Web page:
In search of the lost telegram

July 16, 2013

(Any opinions expressed here are those of the author and not of Thomson Reuters)

I sent my first and last telegram over the weekend, thanks to the flood of newspaper reports that warned of India’s telegraph service winding up after more than 160 years.

My curiosity was fuelled by memories of Bollywood movies from the 1960s and 70s. On receiving a telegram, the hero’s mother either fainted or treated the family to sweetmeats – depending on whether the news was good or bad.

The best known telegram in Indian fiction is probably the one in R.K. Narayan’s “Malgudi Days” collection. In a popular short story, the fictional messenger doesn’t deliver a telegram with news of a relative’s death because it could have ruined someone’s wedding day.

But my news wasn’t as momentous. My telegram was to be a souvenir, one of the few thousand dispatched on July 14, the day India shut its state-run telegraph service for good.

I sent a telegram to my mother in Dwarka, an outlying neighbourhood of New Delhi. It’s been 48 hours and she still hasn’t received it.

Even if a messenger walked the 27 kilometres from the telegraph office in the centre of New Delhi, taking breaks for samosas and tea along the way, the telegram should have reached her in a day.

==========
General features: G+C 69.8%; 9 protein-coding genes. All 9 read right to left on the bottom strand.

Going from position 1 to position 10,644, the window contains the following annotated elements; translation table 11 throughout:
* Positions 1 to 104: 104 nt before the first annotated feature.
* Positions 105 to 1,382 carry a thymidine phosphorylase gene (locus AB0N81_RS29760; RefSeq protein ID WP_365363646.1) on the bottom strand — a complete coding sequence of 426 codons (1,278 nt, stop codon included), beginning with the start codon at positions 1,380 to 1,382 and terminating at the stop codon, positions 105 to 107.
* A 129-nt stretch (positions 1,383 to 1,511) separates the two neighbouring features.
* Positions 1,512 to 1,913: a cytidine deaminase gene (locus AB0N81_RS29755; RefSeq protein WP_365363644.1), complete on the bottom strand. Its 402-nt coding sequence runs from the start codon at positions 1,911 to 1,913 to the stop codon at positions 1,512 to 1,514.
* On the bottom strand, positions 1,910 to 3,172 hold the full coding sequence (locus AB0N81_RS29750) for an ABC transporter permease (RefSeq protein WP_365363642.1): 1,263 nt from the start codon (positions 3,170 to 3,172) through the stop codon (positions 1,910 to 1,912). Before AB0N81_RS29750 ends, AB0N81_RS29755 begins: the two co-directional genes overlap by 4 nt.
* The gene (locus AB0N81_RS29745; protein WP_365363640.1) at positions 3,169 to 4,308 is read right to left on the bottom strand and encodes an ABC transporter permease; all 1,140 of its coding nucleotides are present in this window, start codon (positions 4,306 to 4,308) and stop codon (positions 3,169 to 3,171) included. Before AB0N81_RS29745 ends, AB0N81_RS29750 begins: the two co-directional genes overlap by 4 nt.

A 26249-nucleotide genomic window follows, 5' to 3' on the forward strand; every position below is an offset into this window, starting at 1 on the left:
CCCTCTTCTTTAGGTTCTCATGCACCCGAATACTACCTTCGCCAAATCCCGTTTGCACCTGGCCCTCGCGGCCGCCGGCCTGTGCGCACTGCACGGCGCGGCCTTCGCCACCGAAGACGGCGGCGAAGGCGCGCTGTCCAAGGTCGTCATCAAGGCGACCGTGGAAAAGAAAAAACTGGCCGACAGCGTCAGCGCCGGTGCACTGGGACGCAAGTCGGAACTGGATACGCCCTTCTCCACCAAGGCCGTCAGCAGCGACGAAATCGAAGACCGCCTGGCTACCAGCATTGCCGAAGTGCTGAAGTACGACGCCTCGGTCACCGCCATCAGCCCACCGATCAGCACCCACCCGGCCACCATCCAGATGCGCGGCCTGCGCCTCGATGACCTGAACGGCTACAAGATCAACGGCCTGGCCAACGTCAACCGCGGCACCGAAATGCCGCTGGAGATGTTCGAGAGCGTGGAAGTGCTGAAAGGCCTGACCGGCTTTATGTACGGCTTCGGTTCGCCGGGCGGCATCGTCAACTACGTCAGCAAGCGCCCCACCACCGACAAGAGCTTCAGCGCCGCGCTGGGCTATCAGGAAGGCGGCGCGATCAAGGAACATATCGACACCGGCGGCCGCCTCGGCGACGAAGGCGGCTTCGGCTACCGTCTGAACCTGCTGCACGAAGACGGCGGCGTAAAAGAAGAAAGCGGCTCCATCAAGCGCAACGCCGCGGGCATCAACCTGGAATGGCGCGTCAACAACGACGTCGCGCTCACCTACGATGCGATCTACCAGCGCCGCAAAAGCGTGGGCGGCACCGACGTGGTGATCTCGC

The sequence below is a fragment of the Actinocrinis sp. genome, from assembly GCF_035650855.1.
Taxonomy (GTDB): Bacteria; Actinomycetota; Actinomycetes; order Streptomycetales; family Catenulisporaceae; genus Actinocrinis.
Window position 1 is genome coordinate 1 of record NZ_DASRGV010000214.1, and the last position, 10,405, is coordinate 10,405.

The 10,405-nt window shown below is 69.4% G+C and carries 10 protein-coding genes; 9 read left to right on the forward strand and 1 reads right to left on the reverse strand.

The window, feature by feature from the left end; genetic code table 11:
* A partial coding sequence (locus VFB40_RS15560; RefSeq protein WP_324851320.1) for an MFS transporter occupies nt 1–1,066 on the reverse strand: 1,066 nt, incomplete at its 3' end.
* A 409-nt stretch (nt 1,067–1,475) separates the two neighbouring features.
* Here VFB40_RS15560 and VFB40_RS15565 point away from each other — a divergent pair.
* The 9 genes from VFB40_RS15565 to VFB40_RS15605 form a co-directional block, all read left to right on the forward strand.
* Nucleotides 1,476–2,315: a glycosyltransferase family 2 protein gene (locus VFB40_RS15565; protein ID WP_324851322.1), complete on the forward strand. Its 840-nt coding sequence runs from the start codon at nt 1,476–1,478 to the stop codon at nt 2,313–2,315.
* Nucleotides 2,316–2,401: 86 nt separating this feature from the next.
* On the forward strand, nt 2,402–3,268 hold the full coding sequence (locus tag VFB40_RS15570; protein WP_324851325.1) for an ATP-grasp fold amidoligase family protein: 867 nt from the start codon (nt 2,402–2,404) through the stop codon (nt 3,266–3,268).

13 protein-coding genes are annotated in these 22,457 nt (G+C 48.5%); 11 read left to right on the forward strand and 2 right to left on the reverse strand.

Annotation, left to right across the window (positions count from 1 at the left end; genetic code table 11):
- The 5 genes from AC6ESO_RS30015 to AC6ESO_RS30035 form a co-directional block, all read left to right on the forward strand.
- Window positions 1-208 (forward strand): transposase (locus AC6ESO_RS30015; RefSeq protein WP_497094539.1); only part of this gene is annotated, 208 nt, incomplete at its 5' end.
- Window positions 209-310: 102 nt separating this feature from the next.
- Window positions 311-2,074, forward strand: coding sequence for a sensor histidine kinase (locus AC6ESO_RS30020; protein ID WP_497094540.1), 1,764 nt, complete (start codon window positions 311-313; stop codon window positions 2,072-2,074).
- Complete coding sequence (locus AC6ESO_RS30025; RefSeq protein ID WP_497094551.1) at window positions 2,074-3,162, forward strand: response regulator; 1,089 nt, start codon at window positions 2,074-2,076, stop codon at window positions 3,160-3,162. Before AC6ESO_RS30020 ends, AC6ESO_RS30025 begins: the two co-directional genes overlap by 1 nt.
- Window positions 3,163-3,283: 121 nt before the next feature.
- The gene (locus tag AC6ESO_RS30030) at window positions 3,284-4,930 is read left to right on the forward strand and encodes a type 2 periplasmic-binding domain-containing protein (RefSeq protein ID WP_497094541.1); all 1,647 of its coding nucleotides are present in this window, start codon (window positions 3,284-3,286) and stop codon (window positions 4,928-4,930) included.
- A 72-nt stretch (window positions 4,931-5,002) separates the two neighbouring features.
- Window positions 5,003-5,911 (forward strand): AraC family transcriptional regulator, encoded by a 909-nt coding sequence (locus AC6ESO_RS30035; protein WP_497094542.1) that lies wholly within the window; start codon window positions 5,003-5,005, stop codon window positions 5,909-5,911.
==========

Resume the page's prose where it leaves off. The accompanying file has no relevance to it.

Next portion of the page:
Perhaps the postman is more burdened than usual. Thousands queued up at telegraph offices across the country on Sunday, mostly first-timers like me who wanted to treasure the experience. It was a muggy day and it wasn’t easy waiting for my turn in a crowded room with an ineffective air conditioner.

Two days later, I’m not so sure that it was worth the wait.

In this era of instant tweets and impatient people, the telegram was a misfit. A lot could have happened in two days: 800 million new tweets, 9.5 billion new items shared on Facebook, around 290 billion new emails.

The telegram just wasn’t meant to last. Time to move on.

 

UPDATE: The telegram was delivered after 80 hours and is just a photocopy of the form I filled up. Not the telegram I was hoping for.

(Follow Tony on Twitter @tonytharakan )

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